Sunday, July 26, 2009

Making of Arambourgiania Family Unit: Composition

Arambourgiania Family Unit by Peter Bond

The Pterosaur Gallery was quite a success with some amazing pieces of Art. I thought I'd take a minute now and show you how I created "Arambourgiania Family Unit" and used digital tools to finalize it's composition.

After doing a quick image search online, I found that there was a lack of pterosaur baby restorations. Probably due to a lack of pterosaur baby fossils! Thus I had a mission. After doing some research, I decided on a family unit of two adults and three hatchlings. And to create the composition of the piece, I thought I'd use a technique Glendon (of the Flying Trilobite) used to create a web banner - done through manipulating painted elements in Photoshop.

First, I created the separate elements using acrylic paints on paper:


Adult Pterosaur 1

Adult Pterosaur 2

Baby Pterosaurs

With each element a layer, I used Photoshop to experiment with the composition of the piece. Moving each one left and right, up and down, blurring them, enhancing the colour, contrast and brightness. I went through quite a few versions before I was happy with the final result:

Composition #1

Composition #2

Composition #3

Composition #4

And Composition #5, the final completed piece that I was happy with.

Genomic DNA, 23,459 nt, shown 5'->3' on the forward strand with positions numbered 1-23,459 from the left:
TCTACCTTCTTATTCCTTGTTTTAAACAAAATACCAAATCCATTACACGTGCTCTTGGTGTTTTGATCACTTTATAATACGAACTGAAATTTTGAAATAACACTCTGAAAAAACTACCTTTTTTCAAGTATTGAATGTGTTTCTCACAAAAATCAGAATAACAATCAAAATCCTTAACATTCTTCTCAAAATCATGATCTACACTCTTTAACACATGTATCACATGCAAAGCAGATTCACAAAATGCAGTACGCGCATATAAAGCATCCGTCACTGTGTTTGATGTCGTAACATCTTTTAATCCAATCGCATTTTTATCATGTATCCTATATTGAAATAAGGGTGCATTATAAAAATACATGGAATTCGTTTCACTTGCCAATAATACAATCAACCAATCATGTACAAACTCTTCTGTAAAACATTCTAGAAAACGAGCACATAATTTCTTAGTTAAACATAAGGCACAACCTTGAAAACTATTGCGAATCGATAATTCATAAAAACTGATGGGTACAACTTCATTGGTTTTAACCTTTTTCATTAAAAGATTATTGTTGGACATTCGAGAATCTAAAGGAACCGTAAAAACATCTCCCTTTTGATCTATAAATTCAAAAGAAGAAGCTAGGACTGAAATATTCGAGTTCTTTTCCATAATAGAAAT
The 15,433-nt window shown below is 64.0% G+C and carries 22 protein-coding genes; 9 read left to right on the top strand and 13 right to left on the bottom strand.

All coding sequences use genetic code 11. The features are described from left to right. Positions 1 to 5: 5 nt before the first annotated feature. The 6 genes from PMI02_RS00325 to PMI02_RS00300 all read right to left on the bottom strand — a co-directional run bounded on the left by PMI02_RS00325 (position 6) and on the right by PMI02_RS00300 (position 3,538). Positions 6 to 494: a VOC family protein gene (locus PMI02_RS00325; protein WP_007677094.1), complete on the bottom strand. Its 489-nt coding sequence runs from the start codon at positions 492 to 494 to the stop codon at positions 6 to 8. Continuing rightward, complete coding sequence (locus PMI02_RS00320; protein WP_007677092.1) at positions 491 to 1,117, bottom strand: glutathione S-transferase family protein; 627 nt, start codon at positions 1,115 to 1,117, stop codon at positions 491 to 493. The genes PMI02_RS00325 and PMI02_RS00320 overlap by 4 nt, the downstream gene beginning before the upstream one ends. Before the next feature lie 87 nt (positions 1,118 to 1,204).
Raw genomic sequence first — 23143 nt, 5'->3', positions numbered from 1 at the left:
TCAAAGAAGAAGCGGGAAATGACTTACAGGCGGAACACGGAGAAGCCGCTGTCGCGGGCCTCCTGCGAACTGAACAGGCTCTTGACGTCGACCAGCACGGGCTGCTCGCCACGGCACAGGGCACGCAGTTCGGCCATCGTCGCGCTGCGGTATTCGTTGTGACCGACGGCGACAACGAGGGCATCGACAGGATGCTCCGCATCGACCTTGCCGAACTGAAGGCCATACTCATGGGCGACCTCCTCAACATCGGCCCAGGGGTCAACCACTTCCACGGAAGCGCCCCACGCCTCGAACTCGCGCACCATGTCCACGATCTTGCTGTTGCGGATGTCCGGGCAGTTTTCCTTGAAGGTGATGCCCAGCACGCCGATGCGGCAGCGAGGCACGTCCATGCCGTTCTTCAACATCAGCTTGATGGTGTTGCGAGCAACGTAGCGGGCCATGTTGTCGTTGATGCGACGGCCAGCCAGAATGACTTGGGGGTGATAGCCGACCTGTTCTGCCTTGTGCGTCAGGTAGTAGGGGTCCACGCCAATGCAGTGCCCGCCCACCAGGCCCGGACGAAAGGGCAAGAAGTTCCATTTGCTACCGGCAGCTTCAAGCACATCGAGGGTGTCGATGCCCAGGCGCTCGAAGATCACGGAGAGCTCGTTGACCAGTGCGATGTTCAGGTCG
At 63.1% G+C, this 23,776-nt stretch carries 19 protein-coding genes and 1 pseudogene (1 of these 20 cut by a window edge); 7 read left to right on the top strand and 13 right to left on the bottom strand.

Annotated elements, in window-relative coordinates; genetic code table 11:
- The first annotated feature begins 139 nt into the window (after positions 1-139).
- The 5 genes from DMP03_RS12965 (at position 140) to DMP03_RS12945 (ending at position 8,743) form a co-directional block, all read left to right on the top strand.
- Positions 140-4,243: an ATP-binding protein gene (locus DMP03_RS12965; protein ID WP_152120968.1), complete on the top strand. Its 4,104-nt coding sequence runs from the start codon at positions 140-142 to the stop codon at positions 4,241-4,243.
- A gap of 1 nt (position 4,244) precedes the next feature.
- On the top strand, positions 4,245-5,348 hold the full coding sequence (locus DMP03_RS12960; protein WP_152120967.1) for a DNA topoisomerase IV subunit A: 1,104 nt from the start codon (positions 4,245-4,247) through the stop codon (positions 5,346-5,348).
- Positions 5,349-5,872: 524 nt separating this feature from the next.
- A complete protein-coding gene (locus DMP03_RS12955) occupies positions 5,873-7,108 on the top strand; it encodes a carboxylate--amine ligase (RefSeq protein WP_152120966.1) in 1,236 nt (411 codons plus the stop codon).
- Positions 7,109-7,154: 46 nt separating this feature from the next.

Having the freedom to move and manipulate each individual element of the reconstruction really helped get a final composition I liked. As discussed on Glendon's post, the final result is something digital, ethereal. Even though I can't just put it up on a wall like a regular painting, I really like the amount of control one has over an image. Did I make the right compositional choice? Which do you like?

Now it's time to sit down and get the Anomalocaris ideas flowing...


Dinorider d'Andoandor said...

I think that was the right one

Nima said...

Nice explanation! I haven't heard of this species before, but it seems a classic Azdarchid. I like the colors.

BTW, what's the verdict on Sanctacaris? Is it allowed in the anamalocarids gallery even though it's technically not one?

Traumador said...

Nima- The verdict on Sanctacaris, is that while it isn't an Anomalocaridid there would probably be a few clever ways to sneek it in.

I'd prefer not a "straight" up Sanctacaris, but all I mean is simply a picture of it. If you could plant a hint of Anomalocarid somewhere in an environment shot that'd be good enough for me. A siloetted Anomalocarid (even REALLY far away ;p) hovering in the background. OR your Sanctacaris wandering past a shed Anomalocarid claw. As after all 95% of Anomalocarid fossils are discarded claws. I'm sure they'd be a common site lying on the sea floor of the Cambrian.